An ultrasound revealed that inflammation was so bad that the IUD was beginning to perforate the uterine wall. I felt simultaneously extremely vindicated and filled with shame and anger. How did I let this go on for so long? I felt beaten up by the whole experience, and I felt ashamed for not advocating for myself more effectively. I was profoundly relieved upon removal, both physically and emotionally, that I didn't even mind the genuinely alarming amount of blood that resulted (I was at the hospital two days later due to blood loss, though fortunately, I was fine).

These circumstances are ultimately why I would write off my worsening symptoms, though. Because I would point to the immediate past and could reasonably say, "This horrible thing was causing my discomfort." I could believe that it would go away as my system adapted to lowering inflammation. Ironically, I adopted the same stance imposed on me from the beginning—wait out the pain and discomfort. I had a lot of fear around going back to the doctor. When I expressed my pain, I was not believed; when I described my symptoms, I was treated as though I was hysterical despite showing very little (if any) emotion in the exam room. I was afraid of being written off again, so I chose to believe it would go away on its own.

In retrospect, this pattern is very familiar to me; it is a groove that I have greased for most of my life. When you are a child of a specific type of emotional abuse, you become very good at taking responsibility for things that do not belong to you. So you become exceptionally proficient at compartmentalizing your pain. I did not recognize the beginning of a long pattern with my GP for what it was, partly because it was a part of my comfort zone and partly because of my uncanny ability to couple imposter syndrome with lack of emotion and compartmentalization. In contentious circumstances, my default is to believe that I could not possibly be correct, especially in the face of expertise (how I viewed my doctor at the time).

Additionally, this is further complicated by dissociative body dysmorphia. I would rather not acknowledge that I have a body at all. I imagine being a spaceship—a being of cold metal and an alive positronic neurological system. I can house and comfort my friends and loved ones, but my body has no other feeling or flesh. It only senses the vacuum of space, which is nothingness. [6] When I experience pain, I compartmentalize it into a tiny box in a dark corner of my mind, giving me a very high tolerance but very little awareness of how to communicate it effectively.

My medical experiences put me in my body in an almost violent way, and ironically that negligence was dehumanizing—not my spaceship gambit.

Eventually, I couldn't tolerate the illness any longer. I knew something had to change. When I finally went in to see my GP, I had a battery of blood tests done, and my thyroid antibodies were so high that I ran out of space on the graph in my automatically generated chart. I received news of my diagnosis via a phone call from a PA and was given a prescription for the lowest possible dose of Synthroid (I am a big advocate for minimum effective dose, so this was good!). I did not speak to my doctor about the diagnosis. I was given basic information about Hashimoto's and left to figure it out on my own. At this point, my new medication made me feel a bit better, and I thought things were going well with my treatment. So how was I to know that symptoms would begin to return so very soon after this appointment? At my next blood draw six months later (a year from diagnosis), I mentioned this and was dismissed.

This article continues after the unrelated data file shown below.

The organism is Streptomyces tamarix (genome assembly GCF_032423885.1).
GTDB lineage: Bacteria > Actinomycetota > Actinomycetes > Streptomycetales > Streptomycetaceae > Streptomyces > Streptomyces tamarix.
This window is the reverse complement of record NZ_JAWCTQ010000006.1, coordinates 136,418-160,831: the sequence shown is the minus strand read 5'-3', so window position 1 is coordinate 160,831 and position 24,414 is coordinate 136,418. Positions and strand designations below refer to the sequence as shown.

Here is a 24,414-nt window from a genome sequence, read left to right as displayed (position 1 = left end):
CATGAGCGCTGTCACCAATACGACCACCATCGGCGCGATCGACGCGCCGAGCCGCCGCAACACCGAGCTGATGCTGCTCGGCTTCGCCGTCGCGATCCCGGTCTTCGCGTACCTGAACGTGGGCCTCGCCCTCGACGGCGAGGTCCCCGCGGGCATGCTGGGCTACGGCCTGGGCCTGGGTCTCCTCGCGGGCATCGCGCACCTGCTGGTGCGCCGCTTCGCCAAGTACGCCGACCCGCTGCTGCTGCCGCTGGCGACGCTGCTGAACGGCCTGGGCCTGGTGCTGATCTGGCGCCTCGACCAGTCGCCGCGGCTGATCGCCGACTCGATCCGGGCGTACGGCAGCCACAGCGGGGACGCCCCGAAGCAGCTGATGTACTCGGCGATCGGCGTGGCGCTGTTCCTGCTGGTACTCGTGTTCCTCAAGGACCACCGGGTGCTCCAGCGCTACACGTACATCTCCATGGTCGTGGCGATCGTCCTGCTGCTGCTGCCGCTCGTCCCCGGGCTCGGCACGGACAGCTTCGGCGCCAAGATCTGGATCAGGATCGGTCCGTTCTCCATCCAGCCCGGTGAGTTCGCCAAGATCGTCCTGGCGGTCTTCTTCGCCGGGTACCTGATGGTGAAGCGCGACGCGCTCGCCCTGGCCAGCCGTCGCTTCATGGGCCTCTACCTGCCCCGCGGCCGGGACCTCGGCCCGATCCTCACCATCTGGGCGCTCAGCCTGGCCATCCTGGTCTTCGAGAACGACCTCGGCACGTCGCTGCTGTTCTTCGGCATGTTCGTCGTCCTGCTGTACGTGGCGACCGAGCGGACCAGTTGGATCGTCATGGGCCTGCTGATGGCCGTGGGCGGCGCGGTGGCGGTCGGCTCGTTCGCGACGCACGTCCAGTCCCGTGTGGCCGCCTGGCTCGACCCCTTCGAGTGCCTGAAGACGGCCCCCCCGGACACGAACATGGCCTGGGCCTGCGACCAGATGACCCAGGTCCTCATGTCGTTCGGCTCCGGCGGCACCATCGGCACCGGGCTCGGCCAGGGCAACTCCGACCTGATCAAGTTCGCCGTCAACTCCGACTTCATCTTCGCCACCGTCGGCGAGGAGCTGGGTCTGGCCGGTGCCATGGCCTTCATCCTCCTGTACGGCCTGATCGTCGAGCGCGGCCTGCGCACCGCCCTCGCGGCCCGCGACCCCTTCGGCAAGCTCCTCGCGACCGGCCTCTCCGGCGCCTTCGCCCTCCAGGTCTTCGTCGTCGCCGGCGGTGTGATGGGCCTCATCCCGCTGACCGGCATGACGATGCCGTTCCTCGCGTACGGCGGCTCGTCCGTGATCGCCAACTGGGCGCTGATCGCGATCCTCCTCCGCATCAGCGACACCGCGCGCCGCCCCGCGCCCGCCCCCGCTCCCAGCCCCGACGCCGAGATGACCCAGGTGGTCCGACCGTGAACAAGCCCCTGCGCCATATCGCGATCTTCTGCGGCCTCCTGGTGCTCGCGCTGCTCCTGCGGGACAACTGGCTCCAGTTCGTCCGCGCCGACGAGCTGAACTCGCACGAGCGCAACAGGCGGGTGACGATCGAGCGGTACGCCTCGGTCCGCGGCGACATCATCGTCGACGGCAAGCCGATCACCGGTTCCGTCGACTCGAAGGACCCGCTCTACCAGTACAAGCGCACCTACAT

My doctor would only test TSH (an incomplete picture and insufficient to treat the illness if the symptoms are not managed). My values would yo-yo a bit within a "normal" range but always on the high end of that window—which I have since discovered is much higher than my endocrinologist would consider ideal. For two years, my weight continued to climb, my energy levels continued to drop, and I have had such bad periods of dizziness and brain fog that I have an even more difficult time completing tasks than my ADHDer brain already had.

When I went back to the doctor, they told me that my levels were normal and then repeatedly asked if I was sure it was not anxiety. My GP's nurse practitioner repeatedly insinuated that I was crazy and hysterical from anxiety and made me take a pregnancy test despite the fact that I was menstruating and had not had intercourse. It was humiliating. Over this hour-long appointment, I was made to feel as though nothing I said had any credibility and that I did not have an awareness of or autonomy over my own body. She repeatedly told me that I needed to lose weight, and my doctor heavily implied that my weight was the cause of my medical issues. No matter that I have a relatively good diet and try to be active, even though the symptoms of my illness make that almost impossible for me in my current state.

This cycle of weight bias took a heavy toll on me. My self-worth plummeted. I felt that my body had betrayed me and that my doctor blamed me—as though I had chosen this. My uncontrolled illness was causing typical symptoms. Those symptoms led to the additional manifestation of weight gain. Because the GP did not effectively treat my disease, it continued to be an issue. This is all very logical to me. Then, I would step into the doctor's office, be weighed, and then condescendingly told that my weight was a concern and that I would not get well if I didn't do something to control it.

Earlier I mentioned various identities that can cause medical bias. Fatness is stigmatized across all identities and pathologized to the harm of many, many people. [7] As a woman who is now technically obese according to the BMI scale (I will not go into this extensively. There is a mountain of literature written on the ineffectiveness and harm of that "tool."), I am now experiencing dismissal of my legitimate medical issues that began as unrelated to weight entirely. The difference in how I was treated and the humanity I was afforded as a thin woman versus a fat one is absurd. At this point, I am disinterested in fat loss as a primary focus of my treatment. There is no literature to support this stigma. I am, however, interested in improving my health.